The Navy plans to invest $25 million a year beginning in 2017 in techniques to lower the cost of building its new Ford-class aircraft carriers, service officials said.
“We will use this design for affordability to make new improvements in cost-cutting technologies that will go into our ships,” said Rear Adm. Michael Manazir, director of Air Warfare.
The Navy has received much criticism from lawmakers and government watchdog groups for cost overruns on its first two Ford-class carriers — the USS Ford, CVN 78, and the USS Kennedy, CVN 79.
The Kennedy is being built by Huntington Ingalls Industries in Newport News, Va., and is slated to enter service in 2023.
The Navy recently awarded a fixed-price construction contract for the Kennedy to Newport News Shipbuilding with incentives built in to reward cost-saving successes.
“We just awarded a contract to buy long lead item materials and lay out an allocated budget for each of the components of that ship. We want to build the ship in the most efficient manner possible,” said Rear Adm. Thomas Moore, program executive officer, Carriers.
Navy leaders say the service is making positive strides regarding the cost of construction for the Kennedy and plans to stay within the congressional cost cap of $11.498 billion.
The Kennedy’s predecessor, the USS Ford, is scheduled for official delivery to the Navy next year. The shipbuilding effort for the Ford was widely criticized by lawmakers and analysts for cost growth that eventually brought the cost of the platform up to $12.8 billion.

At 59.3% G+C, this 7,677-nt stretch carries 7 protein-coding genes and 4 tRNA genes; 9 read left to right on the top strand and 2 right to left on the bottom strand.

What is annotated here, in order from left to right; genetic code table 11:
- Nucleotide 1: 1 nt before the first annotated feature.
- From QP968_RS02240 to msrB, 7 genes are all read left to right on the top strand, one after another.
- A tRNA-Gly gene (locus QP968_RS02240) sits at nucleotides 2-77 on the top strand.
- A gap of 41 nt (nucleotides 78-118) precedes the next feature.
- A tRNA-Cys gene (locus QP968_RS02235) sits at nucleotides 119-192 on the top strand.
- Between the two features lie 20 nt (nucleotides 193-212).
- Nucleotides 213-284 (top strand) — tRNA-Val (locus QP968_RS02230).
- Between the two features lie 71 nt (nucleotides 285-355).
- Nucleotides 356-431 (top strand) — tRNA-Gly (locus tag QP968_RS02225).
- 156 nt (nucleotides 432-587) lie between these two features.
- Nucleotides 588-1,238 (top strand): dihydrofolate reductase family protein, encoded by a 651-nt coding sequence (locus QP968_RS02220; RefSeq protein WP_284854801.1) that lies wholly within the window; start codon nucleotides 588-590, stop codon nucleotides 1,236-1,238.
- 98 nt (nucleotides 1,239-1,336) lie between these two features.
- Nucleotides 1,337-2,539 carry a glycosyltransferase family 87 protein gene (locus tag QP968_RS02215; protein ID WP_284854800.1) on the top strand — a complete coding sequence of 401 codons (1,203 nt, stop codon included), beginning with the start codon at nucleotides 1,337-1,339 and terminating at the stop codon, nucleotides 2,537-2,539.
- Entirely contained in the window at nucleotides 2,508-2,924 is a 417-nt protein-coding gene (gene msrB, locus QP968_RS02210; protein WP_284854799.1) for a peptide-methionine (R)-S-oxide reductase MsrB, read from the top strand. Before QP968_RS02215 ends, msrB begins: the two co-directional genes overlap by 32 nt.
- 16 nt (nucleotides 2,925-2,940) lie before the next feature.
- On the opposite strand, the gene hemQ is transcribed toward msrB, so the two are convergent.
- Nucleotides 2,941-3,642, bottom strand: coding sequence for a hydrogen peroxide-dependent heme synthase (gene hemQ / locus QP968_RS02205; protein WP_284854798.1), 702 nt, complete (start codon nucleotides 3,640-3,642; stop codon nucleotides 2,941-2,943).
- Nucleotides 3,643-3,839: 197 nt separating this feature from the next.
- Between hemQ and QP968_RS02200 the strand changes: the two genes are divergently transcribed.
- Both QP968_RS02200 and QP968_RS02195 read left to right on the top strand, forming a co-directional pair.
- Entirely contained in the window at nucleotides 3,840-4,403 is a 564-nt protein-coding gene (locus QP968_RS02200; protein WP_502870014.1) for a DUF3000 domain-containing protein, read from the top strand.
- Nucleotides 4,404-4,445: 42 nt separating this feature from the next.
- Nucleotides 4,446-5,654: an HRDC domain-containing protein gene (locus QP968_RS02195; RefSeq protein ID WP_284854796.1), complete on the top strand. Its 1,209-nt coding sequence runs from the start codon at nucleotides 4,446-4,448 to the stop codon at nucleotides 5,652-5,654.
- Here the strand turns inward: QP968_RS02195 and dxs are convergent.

The Navy is testing and further developing the Ford to enter service while concurrently making progress building the Kennedy.
Navy leaders have emphasized that many of the cost overruns on the Ford were due to variables encountered on a first-in-class ship. In addition, they emphasize the challenges of integrating a handful of high-tech new systems onto a single platform, suggesting that the cost overruns on the Ford class will continue to decrease as the program progresses.
The $25 million design for affordability initiative is aimed at finding innovative shipbuilding techniques and strategies that will accomplish this and lower costs.
Moore said the goal of the program is to, among other things, remove $500 million from the cost of the third Ford-class carrier, the USS Enterprise, CVN 80.
“It is finding a million here and a million there, and eventually that is how you get a billion dollars out of the ship from (CVN) 78 to (CVN) 79. The goal is to get another $500 million out of CVN 80. The $25 million is a pretty prudent investment if we can continue to drive the cost of this class of ship down,” Moore told reporters recently.
Moore explained that part of the goal is to get to the point where a Ford-class carrier can be built for the same amount of man-hours it took to build their predecessor ships, the Nimitz-class carriers.
“We want to get back to the goal of being able to build it for historical Nimitz-class levels in terms of man-hours for a ship that is significantly more capable and more complex to build,” Moore said.
The money will go toward new approaches and explore the processes that a shipyard can use to build the ship, Moore added.